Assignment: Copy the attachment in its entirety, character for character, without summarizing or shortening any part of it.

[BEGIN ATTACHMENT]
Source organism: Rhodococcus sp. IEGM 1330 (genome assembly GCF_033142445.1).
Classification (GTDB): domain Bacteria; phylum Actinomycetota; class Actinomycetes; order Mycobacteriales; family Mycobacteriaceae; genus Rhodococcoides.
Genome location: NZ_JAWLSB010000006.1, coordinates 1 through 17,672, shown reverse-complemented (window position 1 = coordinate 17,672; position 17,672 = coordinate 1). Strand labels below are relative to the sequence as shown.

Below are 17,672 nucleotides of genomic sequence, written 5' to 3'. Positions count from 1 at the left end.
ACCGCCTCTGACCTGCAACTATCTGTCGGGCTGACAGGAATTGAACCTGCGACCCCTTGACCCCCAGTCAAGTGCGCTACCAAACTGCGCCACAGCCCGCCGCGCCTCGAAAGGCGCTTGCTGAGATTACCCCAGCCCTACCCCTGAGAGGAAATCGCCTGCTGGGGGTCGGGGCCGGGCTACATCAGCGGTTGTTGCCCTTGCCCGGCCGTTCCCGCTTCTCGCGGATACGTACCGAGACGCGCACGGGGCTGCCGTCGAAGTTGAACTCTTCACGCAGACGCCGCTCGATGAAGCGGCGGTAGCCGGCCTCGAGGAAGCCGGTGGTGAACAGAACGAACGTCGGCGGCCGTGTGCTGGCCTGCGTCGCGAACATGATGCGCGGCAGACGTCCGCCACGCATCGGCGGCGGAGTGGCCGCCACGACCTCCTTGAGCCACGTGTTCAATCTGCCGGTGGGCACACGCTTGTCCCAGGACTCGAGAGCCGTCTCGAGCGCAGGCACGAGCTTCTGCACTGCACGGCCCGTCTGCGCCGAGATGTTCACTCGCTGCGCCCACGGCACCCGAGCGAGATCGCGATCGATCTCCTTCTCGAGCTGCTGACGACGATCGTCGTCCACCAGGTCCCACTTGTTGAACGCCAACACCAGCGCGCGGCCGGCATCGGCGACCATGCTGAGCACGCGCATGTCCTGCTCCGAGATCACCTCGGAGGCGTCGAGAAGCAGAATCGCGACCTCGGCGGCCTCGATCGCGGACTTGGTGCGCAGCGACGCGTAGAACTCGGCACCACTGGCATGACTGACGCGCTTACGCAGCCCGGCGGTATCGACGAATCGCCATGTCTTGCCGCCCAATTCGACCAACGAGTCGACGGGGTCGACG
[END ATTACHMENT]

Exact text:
Source organism: Rhodococcus sp. IEGM 1330 (genome assembly GCF_033142445.1).
Classification (GTDB): domain Bacteria; phylum Actinomycetota; class Actinomycetes; order Mycobacteriales; family Mycobacteriaceae; genus Rhodococcoides.
Genome location: NZ_JAWLSB010000006.1, coordinates 1 through 17,672, shown reverse-complemented (window position 1 = coordinate 17,672; position 17,672 = coordinate 1). Strand labels below are relative to the sequence as shown.

Below are 17,672 nucleotides of genomic sequence, written 5' to 3'. Positions count from 1 at the left end.
ACCGCCTCTGACCTGCAACTATCTGTCGGGCTGACAGGAATTGAACCTGCGACCCCTTGACCCCCAGTCAAGTGCGCTACCAAACTGCGCCACAGCCCGCCGCGCCTCGAAAGGCGCTTGCTGAGATTACCCCAGCCCTACCCCTGAGAGGAAATCGCCTGCTGGGGGTCGGGGCCGGGCTACATCAGCGGTTGTTGCCCTTGCCCGGCCGTTCCCGCTTCTCGCGGATACGTACCGAGACGCGCACGGGGCTGCCGTCGAAGTTGAACTCTTCACGCAGACGCCGCTCGATGAAGCGGCGGTAGCCGGCCTCGAGGAAGCCGGTGGTGAACAGAACGAACGTCGGCGGCCGTGTGCTGGCCTGCGTCGCGAACATGATGCGCGGCAGACGTCCGCCACGCATCGGCGGCGGAGTGGCCGCCACGACCTCCTTGAGCCACGTGTTCAATCTGCCGGTGGGCACACGCTTGTCCCAGGACTCGAGAGCCGTCTCGAGCGCAGGCACGAGCTTCTGCACTGCACGGCCCGTCTGCGCCGAGATGTTCACTCGCTGCGCCCACGGCACCCGAGCGAGATCGCGATCGATCTCCTTCTCGAGCTGCTGACGACGATCGTCGTCCACCAGGTCCCACTTGTTGAACGCCAACACCAGCGCGCGGCCGGCATCGGCGACCATGCTGAGCACGCGCATGTCCTGCTCCGAGATCACCTCGGAGGCGTCGAGAAGCAGAATCGCGACCTCGGCGGCCTCGATCGCGGACTTGGTGCGCAGCGACGCGTAGAACTCGGCACCACTGGCATGACTGACGCGCTTACGCAGCCCGGCGGTATCGACGAATCGCCATGTCTTGCCGCCCAATTCGACCAACGAGTCGACGGGGTCGACG